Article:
Harvill Secker, £14.99 (319pp) £13.49 (free p&p) from the Independent Bookshop: 08430 600 030

The Cello Suites, By Eric Siblin

Eric Siblin is in many ways just the kind of listener whom musicians love to find in their audiences: an open-minded voyager who's trying something new. JS Bach's cello music entered his life "by chance" shortly after he had ended a stint as pop music critic for the Montreal Gazette, "a job that had filled my head with vast amounts of music, much of which I didn't want to be there".

Despite his reservations about "the shroud of stuffiness" which surrounds classical concerts, he ventured out one night to hear Lawrence Lesser play Bach's solo cello suites. This was the very opposite of the electronic roar which had alienated him at a U2 gig. Instead, he heard the solitary, uncompromising voice of old Bach emanating from a simple wooden cello. To his own surprise, he was mesmerised. "What was coming out of those sound holes was music more earthy and ecstatic than anything I'd ever heard."

It was love at first sight, and he set off to bond with Bach's cello suites in any way he could, from historical research to taking up the cello himself. He was intrigued to hear that Bach's manuscripts are lost. Tantalisingly, Siblin holds out the prospect that he might track them down, but this sub-plot fizzles out without dénouement. The "search for a baroque masterpiece" of the sub-title is really more about his exploration of why he felt so powerfully drawn to these self-contained 18th-century masterpieces.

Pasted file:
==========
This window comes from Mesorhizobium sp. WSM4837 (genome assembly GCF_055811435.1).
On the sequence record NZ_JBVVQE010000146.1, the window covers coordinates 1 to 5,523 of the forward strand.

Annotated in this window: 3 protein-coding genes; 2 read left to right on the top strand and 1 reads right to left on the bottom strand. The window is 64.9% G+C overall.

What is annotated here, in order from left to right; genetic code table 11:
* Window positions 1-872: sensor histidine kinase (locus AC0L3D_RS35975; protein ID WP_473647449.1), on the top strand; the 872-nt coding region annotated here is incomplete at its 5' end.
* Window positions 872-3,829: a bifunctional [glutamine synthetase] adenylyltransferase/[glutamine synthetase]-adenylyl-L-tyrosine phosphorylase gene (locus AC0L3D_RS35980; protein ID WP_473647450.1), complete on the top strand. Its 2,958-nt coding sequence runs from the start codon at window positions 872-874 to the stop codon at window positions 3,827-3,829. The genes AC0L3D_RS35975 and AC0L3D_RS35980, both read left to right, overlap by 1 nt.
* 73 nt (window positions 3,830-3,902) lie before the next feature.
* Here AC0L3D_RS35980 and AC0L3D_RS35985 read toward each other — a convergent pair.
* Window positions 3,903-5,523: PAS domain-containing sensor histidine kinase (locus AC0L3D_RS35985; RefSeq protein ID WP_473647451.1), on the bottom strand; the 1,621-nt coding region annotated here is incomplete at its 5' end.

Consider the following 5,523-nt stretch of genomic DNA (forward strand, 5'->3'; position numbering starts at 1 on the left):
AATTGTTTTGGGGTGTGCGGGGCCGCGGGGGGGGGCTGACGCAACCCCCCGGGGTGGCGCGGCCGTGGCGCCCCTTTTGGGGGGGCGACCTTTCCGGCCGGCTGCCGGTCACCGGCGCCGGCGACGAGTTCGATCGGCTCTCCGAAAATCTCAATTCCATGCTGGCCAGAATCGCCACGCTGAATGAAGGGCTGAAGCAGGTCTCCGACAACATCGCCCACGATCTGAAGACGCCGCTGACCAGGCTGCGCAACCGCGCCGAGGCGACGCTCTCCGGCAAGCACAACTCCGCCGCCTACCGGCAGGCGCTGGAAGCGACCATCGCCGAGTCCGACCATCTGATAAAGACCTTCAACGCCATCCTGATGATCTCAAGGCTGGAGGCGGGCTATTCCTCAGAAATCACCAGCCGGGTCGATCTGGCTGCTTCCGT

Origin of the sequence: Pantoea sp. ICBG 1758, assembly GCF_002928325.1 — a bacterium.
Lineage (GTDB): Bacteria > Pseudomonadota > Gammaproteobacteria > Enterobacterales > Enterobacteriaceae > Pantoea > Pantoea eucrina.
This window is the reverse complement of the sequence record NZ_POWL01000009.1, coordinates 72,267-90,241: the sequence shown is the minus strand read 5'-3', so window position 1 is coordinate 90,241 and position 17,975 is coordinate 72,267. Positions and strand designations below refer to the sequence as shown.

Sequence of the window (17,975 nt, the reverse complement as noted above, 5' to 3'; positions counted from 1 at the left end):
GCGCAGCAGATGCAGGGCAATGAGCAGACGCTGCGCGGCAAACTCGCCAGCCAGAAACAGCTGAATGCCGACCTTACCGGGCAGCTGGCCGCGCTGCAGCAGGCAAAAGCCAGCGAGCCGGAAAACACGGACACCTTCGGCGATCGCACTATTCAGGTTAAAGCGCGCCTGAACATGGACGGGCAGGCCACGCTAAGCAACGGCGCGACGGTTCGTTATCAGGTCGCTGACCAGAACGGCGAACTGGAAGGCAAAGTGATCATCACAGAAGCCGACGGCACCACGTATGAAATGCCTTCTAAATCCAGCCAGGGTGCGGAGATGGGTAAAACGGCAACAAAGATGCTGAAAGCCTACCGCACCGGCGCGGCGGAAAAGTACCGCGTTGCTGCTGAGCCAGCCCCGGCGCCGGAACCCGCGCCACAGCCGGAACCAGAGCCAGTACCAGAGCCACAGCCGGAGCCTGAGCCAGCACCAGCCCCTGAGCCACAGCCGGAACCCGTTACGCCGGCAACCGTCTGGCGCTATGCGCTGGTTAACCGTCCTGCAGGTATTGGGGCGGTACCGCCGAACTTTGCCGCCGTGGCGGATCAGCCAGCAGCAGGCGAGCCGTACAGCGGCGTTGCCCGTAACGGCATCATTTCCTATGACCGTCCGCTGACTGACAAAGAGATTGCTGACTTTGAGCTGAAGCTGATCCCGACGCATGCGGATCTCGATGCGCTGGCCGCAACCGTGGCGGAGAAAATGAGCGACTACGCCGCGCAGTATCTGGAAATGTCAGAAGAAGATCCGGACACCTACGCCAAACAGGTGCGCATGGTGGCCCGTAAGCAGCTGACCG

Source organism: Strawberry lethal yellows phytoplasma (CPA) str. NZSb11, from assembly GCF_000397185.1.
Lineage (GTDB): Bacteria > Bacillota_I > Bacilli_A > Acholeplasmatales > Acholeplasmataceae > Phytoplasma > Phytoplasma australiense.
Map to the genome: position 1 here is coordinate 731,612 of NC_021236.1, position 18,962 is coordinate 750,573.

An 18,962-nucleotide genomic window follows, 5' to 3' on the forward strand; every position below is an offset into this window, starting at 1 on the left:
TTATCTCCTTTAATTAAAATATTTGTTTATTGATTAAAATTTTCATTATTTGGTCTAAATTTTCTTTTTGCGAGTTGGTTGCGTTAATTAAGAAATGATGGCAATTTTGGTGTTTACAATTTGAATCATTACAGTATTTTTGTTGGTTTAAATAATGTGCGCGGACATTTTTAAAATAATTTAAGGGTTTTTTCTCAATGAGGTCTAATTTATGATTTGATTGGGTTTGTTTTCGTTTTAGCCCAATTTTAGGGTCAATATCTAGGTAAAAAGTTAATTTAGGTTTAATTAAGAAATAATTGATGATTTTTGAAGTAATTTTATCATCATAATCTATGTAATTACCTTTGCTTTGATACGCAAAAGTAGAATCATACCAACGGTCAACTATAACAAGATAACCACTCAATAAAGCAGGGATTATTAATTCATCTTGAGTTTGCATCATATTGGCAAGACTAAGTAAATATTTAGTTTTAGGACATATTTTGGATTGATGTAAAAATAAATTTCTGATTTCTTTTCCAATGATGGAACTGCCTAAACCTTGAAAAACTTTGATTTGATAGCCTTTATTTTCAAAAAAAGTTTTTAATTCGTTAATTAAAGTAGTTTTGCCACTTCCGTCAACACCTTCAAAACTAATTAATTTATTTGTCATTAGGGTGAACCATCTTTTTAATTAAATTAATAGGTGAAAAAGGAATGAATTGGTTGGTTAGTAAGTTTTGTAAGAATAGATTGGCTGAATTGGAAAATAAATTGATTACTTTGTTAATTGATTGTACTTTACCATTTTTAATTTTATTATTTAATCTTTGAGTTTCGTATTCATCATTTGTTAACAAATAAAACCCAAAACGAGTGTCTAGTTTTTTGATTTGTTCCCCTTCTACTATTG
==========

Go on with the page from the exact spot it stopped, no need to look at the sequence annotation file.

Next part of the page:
He discovered that they were largely neglected until, in 1890, the teenage Pablo Casals discovered an edition in a backstreet Barcelona music shop. Casals had the imagination and skill to realise the music's greatness, but he hesitated for 12 years before performing it in public. Today's cellists still treat the Bach Suites as a pinnacle of their art. Recording all six when he was 63, Rostropovich remarked that he couldn't forgive himself for daring to record one 40 years earlier. With its extraordinarily vivid sense of "speaking" the music, Casals's 1940s recording remains the benchmark for many, and in honour of this achievement Siblin weaves Casals's life into the book in counterpoint to Bach's. What makes this music so fascinating? The excerpts in the book show that many of the movements consist largely of recurring patterns. Yet within these slowly shifting patterns are contours subtly delineated and interior drama patiently revealed. There are no tempo or expression marks, thus forcing players to engage minutely with the material. Each cellist views Bach through a particular lens: the "historically accurate" approach; the soulful Romantic; the tossing-of-curly-locks egotistical; the "Johann Sebastian meets Jimi Hendrix" approach. Bach's inscrutable notes invite discovery and yet resist permanent solution.